Sometimes I wish I lived in a movie from the 40's, where everything is black and white and it either is or it isn't.  Important moments are highlighted by jazz so that you know they are happening.  Girls cover up and the boys don't mind because they are just happy being able to hold your hand in theirs while you dance together.  And at the end of the night they get all embarrassed when they peck you on the cheek.  At least the good ones do.  There are no good ones in my school.  None come by me anyway.  One rumour and all the bad ones and the horny ones track you down and stick around like a bad taste.  I know all about bad tastes.

You can't trust the good ones much either.  My friend Amy had a good one, he wrote her songs and they were in love.  Love leads to things because people don't understand it. They were always careful but once got a little over enthusiastic and she got pregnant.  The good one freaked and begged her to get rid of it but she said she never could.  He said it would ruin his life so she told him to get lost and that she didn't need him.

Now she's four months and showing.  Everyone can see and I think she likes it.  She went for an ultrasound and they told her it was a boy.  She promised herself that she'd raise a good one.

Sometimes when I see her at school I wish I could be her foetus.  I could start all over again.  No regrets.  If Amy was my mum I know I'd be good.  I would wear shirts and cardigans and practice piano every day.  And she would read me Roald Dahl books to start and then I'd learn beautiful quotes from Austin novels and Shakespeare.

It wouldn't matter that I'd be a boy because I could be caring and sensitive because I would know how girls think and feel.  I'd be attractive to the good girls and I'd treat them well and maybe then I'll find out what love is.

I'm pretty sure it exists but TV love confuses things.



*Alex Thornber writes short stories, among other things, and has been published in places like Full of Crow, Metazen and The Pygmy Giant.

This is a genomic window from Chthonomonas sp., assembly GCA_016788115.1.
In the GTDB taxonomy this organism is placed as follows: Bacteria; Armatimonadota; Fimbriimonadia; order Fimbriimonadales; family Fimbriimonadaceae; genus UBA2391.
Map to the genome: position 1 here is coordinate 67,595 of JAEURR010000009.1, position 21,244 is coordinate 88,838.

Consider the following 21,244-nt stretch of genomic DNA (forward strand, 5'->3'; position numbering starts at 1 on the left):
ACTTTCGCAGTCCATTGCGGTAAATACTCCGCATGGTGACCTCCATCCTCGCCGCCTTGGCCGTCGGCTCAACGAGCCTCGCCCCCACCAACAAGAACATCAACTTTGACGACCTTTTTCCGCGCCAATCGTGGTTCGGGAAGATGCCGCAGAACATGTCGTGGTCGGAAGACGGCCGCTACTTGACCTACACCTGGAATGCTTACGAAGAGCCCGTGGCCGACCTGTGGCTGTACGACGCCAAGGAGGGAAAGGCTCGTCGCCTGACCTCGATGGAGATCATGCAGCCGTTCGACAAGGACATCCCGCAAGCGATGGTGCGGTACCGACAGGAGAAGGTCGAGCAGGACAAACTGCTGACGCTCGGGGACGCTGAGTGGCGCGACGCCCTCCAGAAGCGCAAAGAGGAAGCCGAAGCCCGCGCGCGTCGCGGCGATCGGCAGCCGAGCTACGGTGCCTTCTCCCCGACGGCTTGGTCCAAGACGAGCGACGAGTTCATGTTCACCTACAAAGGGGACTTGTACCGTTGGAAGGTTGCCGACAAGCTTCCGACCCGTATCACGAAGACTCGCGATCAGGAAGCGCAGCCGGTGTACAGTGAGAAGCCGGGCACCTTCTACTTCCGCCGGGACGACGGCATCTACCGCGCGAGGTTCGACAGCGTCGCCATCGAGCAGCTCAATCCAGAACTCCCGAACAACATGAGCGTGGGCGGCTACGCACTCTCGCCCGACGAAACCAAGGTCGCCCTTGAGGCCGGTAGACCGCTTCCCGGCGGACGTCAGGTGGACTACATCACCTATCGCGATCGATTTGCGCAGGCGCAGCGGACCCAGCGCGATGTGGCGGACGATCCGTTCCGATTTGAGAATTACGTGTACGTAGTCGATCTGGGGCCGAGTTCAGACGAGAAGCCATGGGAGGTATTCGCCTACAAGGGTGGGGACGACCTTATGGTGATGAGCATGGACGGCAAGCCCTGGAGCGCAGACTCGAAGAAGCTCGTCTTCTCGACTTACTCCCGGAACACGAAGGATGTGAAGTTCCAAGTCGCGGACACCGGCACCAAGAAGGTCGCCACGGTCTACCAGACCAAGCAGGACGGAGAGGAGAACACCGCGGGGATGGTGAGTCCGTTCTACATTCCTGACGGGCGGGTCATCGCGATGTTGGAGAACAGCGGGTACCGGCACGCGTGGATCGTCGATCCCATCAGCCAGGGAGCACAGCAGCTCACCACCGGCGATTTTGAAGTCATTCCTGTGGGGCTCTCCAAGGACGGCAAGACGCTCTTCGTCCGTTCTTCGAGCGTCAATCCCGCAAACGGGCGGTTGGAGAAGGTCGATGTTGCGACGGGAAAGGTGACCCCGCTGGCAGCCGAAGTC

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Two poems from James Owens

Luggage

For some of us death is a black leather suitcase.
We carry it everywhere and savor
the smell and texture while unpacking
in motel rooms, hear the swish of underbrush
against its sides, notice rainwater
beading on the flat surfaces when we hitchhike.
It is full, and we are always surprised —
a suitcase like sleep, or like the third brother’s
pouch of wonders he got from an enchanted fox.
Then one day, at the bottom of all the shirts
and combs and guidebooks and underwear,
we uncover a bright bird hiding,
and it flies, looking neither right nor left,
through the ceiling on the whistle of its wings.



Marriage

The flock of small bones in my hand
have settled to sleep on your breast,
chirping together as they sink back
through the hours of this long day,
back to the darkness around us and in us.



*James Owens’s poems appear widely in literary journals. He maintains a blog for poetry and photography at http://circumstanceandmagic.blogspot.com

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Two reviews by Beverly Ellis

Experiments in Poetry

The Night Pavilion by Naomi Foyle, pub. Waterloo Press, Hove
ISBN 978-1-906742-05-8

Days of Roses, ed. Declan Ryan and Malene Engelund, London
ISBN 978-0-9568223-0-7



There is a great deal to enjoy in The Night Pavilion.  The collection is divided into three sections: Darkroom Debutantes, Aphrodite’s Answering Machine and The Night Pavilion and – whilst some of the poems refer to Akhmatova, Plath and Dickinson – Naomi Foyle’s work is always resolutely original.  Writing in the guise of a persona or not, the poet’s frankness establishes a close connection with the reader and I felt there was a strong, underlying truth about female experience in what I was being told.